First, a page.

Life Wellbeing Fragrances are the leading cause of kids’ skin allergies, Australian study shows
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Fragrances are the leading cause of kids’ skin allergies, Australian study shows

Allergic reactions to fragrances are increasingly common among kids. Photo: Getty
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From perfume to car air fresheners, fragrances are impossible to escape in daily life, and new research shows they’re making some of us sick.

Fragrances are the leading cause of allergic skin reactions in children, an Australian study published in the Australasian Journal of Dermatology on Monday revealed.

Cosmetic and soap ingredients were the next biggest culprits, the study by the Occupational Dermatology Research and Education Centre in Melbourne showed.

Nickel sulphate, which is found in items such as jewellery, toys and zippers, was another common cause of allergies.

Allergies to nickel sulphate occurred more often in girls than boys, the study showed.

“The higher rates of relevant positive patch tests in females to nickel are consistent with the literature and likely attributable to the increased use of jewellery in females,” the team of researchers led by Dr Claire Felmingham wrote.

The researchers looked at how common skin allergies were and found that around four in 10 Aussie kids tested for suspected dermatitis (a general term describing a skin irritation) at skin clinics turned out to have some form of skin allergy.

They then set out to “ascertain the spectrum of allergens” that trigger allergic contact dermatitis (ACD), an increasingly common diagnosis in children.

“Historically, the prevalence and significance of ACD in children has been underestimated,” Dr Felmingham and colleagues wrote.

The researchers conducted a retrospective analysis of patch test (a method used to diagnose skin allergies) data spanning 25 years, from 1993 to 2017.

They found that the most common patch test reactions were to:

  • “Fragrance mix” (a mixture of eight different fragrances)
  • Methylchloroisothiazolinone/methylisothiazolinone (MCI/MI) and methylisothiazolinone (MI)
  • Myroxylon pereirae
  • Nickel sulphate
  • Colophonium

“Fragrance mix allergy is increasing in children, possibly because of its increased use in cosmetics and the fact that children are using a wider range of cosmetics earlier in life,” Dr Felmingham and colleagues wrote.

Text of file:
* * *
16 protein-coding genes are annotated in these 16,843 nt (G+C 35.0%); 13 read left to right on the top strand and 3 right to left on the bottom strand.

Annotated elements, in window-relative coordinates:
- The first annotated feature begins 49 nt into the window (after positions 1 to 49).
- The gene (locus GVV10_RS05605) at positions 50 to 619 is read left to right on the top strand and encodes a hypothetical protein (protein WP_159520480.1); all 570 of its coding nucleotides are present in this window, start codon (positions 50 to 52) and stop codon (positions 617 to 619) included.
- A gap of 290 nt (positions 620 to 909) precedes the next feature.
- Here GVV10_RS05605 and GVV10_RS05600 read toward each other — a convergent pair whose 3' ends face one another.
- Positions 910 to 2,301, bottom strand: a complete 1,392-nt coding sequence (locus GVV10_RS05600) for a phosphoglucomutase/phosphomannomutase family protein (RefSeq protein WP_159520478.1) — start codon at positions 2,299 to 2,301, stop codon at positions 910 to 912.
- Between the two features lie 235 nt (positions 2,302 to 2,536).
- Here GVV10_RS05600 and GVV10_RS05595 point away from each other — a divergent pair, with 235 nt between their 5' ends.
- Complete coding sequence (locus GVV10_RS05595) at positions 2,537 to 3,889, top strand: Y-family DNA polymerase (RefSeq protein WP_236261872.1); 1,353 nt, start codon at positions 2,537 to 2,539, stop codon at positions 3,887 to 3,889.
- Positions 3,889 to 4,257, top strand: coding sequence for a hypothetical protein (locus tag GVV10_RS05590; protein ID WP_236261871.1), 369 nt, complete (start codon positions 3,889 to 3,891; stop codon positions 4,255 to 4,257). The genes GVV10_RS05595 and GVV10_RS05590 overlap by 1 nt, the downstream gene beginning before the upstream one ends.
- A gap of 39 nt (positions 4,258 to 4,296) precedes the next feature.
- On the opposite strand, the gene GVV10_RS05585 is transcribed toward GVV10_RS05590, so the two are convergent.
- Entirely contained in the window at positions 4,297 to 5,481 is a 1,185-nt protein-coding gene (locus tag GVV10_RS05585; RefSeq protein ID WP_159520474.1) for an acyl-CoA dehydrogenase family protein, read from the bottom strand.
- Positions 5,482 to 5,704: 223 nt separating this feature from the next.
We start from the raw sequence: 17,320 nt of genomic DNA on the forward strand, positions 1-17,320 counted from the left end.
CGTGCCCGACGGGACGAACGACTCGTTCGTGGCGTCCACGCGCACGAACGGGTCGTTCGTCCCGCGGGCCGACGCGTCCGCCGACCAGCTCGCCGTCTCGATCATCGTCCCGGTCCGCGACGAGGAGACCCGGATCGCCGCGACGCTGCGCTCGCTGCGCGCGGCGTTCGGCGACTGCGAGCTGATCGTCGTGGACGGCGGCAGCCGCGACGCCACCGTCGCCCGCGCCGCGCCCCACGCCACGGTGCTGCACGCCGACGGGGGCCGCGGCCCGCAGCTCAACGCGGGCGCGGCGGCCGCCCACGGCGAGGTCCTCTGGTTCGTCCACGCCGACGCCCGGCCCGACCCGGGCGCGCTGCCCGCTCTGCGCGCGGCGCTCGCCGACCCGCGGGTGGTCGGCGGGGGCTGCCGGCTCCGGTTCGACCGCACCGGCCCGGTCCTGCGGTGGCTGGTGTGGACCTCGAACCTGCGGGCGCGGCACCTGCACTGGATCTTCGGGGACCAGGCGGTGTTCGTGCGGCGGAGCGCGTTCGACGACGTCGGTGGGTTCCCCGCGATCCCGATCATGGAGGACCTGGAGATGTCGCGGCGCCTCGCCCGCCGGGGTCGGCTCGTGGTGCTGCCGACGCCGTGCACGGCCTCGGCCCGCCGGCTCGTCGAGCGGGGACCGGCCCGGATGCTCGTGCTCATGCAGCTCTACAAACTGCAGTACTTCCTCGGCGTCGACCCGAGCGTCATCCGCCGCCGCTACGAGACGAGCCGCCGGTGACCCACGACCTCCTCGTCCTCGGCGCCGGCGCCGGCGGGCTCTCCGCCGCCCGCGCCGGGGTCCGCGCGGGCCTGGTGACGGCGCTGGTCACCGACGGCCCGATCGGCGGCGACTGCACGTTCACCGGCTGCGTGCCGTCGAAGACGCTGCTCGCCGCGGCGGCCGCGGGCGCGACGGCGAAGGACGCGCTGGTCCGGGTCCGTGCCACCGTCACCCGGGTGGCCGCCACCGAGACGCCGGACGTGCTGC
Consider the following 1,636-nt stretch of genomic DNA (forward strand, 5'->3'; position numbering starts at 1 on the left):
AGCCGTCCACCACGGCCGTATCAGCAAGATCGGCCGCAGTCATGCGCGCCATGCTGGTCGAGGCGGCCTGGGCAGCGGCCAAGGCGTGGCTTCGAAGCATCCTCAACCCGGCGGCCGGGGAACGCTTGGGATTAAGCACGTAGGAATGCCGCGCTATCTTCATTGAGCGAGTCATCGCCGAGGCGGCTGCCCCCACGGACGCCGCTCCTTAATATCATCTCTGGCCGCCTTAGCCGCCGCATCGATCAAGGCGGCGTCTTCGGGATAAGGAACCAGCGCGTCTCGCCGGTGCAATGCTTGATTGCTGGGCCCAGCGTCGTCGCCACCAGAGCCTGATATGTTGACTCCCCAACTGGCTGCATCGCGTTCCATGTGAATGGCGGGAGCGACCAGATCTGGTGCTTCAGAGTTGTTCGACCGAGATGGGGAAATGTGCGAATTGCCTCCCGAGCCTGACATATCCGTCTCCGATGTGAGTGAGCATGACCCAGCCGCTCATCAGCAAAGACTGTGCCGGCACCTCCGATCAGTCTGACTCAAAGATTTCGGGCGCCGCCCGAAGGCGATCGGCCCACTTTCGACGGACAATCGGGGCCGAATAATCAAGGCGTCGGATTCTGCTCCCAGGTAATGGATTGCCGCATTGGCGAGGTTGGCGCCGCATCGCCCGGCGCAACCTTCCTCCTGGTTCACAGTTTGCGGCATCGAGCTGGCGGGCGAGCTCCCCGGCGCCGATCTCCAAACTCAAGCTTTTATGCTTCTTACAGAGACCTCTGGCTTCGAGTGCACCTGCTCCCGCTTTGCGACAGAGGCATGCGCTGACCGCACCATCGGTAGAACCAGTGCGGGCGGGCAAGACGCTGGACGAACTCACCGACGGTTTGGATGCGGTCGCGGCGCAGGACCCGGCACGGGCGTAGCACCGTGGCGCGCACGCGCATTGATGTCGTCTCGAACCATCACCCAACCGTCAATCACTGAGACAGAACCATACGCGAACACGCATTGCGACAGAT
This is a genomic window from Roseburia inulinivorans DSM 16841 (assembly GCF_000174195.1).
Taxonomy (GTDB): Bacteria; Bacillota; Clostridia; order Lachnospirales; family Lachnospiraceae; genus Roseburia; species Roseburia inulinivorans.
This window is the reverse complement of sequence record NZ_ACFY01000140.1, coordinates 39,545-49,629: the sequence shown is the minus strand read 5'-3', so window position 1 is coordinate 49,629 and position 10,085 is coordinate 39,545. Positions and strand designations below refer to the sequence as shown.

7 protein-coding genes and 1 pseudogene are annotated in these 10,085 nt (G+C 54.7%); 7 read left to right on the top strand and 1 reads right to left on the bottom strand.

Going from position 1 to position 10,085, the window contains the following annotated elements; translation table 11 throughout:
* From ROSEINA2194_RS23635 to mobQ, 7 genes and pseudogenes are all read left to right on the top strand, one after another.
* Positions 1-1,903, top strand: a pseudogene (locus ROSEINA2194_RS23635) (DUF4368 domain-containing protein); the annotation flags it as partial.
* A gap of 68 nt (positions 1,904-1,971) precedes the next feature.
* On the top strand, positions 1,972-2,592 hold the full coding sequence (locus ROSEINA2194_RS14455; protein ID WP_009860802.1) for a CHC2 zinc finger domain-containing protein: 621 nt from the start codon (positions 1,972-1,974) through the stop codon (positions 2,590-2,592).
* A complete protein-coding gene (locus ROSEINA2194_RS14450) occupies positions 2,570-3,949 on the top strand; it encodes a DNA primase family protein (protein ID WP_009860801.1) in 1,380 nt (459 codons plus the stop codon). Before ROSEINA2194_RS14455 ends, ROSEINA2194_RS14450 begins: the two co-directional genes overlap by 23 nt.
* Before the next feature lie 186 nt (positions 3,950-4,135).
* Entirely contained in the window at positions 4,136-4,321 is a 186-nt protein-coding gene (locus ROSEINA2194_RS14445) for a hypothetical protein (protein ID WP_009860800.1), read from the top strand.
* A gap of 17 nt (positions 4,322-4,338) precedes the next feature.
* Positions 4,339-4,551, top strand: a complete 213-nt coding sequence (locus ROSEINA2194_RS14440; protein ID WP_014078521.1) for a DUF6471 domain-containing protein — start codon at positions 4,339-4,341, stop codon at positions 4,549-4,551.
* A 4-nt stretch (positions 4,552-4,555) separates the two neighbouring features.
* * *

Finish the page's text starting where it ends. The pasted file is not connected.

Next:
“Myroxylon pereirae, which is also a fragrance allergen, is found in cosmetics, skincare products and flavourings in foods, such as tomato sauce and pizza sauce.

“MCI/MI and MI are preservatives which have been extensively used in cosmetics, wet wipes, liquid soaps, shampoos and other skincare products.”

Rates of contact allergy have “increased significantly” in recent years, the researchers noted.

They called for the findings to be used to create the first Australian Paediatric Baseline Series – a list of 50 common allergens to guide future testing.

“Patch testing appears to be performed infrequently in children, and consequently, ACD is likely under-diagnosed,” Dr Felmingham and colleagues wrote.

“This is unfortunate, because ACD can have a significant impact on a child’s quality of life, and early, correct identification of allergens and subsequent avoidance can lead to substantial improvement in symptoms, preventing progression to a chronic disease state.”

Skin patch to treat kids’ peanut allergies

Earlier this year, research showed that an experimental wearable patch that delivers doses of peanut protein through the skin could help combat children’s peanut allergies.

Western countries have the highest rates of peanut allergies in the world, particularly in Australia, where three in 100 children are affected.

There are currently few treatment options approved or available for peanut allergies, prompting the race by scientists, pharmaceutical labs and medical technology companies to find a solution to the global problem.

Though severe reactions are rare, hospital admissions for anaphylaxis in the country has doubled in the past 10 years – with peanuts, milk and eggs listed among the most common triggers.

In January, the Australasian Society of Clinical Immunology and Allergy (ASCIA) updated its food allergy guidelines to reflect the latest available evidence on allergy prevention.

Parents are now encouraged to introduce babies to a wide range of foods, especially egg and peanuts, in their first year.

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